10 Atheism as “scientific” story telling
“Um, there’s got to be a series of advantages all the way in the feather. If you can’t think of one then that’s your problem, not natural selection’s problem. Natural selection, um, well, I suppose that is a sort of matter of faith on my, on my part since the theory is so coherent and so powerful.”99
“Chance, luck, coincidence, miracle … events that we commonly call miracles are not supernatural, but are part of a spectrum of more-or-less improbable natural events. A miracle, in other words, if it occurs at all, is a tremendous stroke of luck.”100
“It is as though, in our theory of how we came to exist, we are allowed to postulate a certain ration of luck.”101
“ … when we are prevented from making a journey in reality, the imagination is not a bad substitute. For those, like me, who are not mathematicians, the computer can be a powerful friend to the imagination. Like mathematics, it doesn’t only stretch the imagination. It also disciplines and controls it.”105
“ … science is storytelling, albeit of a very special kind.”106 [italics in original]
“ … we must concede that there are presently no detailed Darwinian accounts of the evolution of any biochemical system, only a variety of wishful speculations.”107
“If any of the rest of the scientific community is inclined to snigger at the embarrassment of paleoanthropologists over all this [the identification of theory as narrative], pause and reflect. I bet that the same basic findings would apply to the origin of mammals, or of flowering plants, or of life … or even the big bang and the cosmos.”108
“Scientists are generally aware of the influence of theory on observation. Seldom do they recognize, however, that many scientific theories are essentially narratives … they may be unaware of the narrative presuppositions which inform their science … Multiple interpretations and ambiguity are no strangers to readers of evolutionary biology … by comparing the narrative ‘roles’ played by fossils, scientists may become more explicit about the subjective—and often highly imaginative—ways in which they reconstruct human ancestors.”110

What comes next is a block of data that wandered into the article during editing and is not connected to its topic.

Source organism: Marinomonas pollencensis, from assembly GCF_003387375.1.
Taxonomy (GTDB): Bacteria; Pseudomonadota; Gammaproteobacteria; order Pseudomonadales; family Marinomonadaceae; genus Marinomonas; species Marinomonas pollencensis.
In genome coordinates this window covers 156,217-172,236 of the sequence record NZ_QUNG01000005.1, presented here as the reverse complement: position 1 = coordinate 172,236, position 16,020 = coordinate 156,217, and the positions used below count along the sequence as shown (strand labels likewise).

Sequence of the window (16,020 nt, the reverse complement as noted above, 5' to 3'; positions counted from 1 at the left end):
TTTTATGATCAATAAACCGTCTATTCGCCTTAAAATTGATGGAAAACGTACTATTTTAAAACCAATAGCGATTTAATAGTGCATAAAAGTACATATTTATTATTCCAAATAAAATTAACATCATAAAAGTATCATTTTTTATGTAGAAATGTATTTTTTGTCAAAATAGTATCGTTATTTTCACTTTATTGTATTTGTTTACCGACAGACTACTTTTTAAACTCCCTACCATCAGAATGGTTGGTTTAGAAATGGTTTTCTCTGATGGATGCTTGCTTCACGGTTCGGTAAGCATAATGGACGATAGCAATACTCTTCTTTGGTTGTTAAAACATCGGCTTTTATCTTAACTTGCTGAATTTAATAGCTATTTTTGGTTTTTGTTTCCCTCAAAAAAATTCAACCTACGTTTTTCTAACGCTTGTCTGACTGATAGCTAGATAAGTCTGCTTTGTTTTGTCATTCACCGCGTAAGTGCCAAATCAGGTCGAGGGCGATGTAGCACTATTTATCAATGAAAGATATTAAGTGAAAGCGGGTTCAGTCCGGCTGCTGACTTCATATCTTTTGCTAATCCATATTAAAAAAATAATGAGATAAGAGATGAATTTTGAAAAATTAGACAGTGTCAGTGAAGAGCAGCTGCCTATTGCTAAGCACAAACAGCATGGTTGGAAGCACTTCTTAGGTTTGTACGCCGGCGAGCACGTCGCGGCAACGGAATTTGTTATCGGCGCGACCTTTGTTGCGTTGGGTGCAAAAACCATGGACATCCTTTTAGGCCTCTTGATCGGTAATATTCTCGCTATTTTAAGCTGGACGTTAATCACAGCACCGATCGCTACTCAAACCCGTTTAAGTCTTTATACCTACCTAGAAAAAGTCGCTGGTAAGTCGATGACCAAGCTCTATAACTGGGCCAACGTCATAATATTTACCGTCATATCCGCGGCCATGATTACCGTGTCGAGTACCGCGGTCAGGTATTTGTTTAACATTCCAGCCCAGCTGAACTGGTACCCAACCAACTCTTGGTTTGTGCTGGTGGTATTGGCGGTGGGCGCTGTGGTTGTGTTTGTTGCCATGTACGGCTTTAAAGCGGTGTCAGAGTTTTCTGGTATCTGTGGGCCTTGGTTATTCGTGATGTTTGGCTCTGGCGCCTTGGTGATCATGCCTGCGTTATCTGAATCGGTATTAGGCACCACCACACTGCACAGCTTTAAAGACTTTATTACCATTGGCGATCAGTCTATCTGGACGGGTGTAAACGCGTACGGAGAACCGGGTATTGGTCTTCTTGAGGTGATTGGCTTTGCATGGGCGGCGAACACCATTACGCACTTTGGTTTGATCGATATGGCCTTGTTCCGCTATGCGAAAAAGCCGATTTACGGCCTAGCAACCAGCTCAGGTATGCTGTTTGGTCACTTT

“Metaphors cast powerful spells not only in everyday life but also in science … When Stern and Sussman say that ‘A. afarensishad traveled well down the road toward fulltime bipedality,’ not only do they speak in metaphor, they also tell a story.”111
“Paleoanthropologic literature is ‘thick with interpretation not about what the fossils look like but also about what they mean.’112
“the idealized image that scientists project of what they do: that elusive ‘objective search for the truth’.”113
“People always come up to me after my talk and say, ‘You should take a look at our science, I’m sure it’s going on there too.’ And this is from physicists, ecologists, even biochemists—all kinds of scientists.”114
“we can rephrase the question to ask whether there is any way to present an evolutionary or historical account that does not involve storytelling … Rather than avoid them, scientists might use them as they are used in literature, as a means of discovery and experimentation. Treating scientific theories as fictions may even be a way of arriving at new theories … In science, too, telling new stories will require skill as well as imagination.”115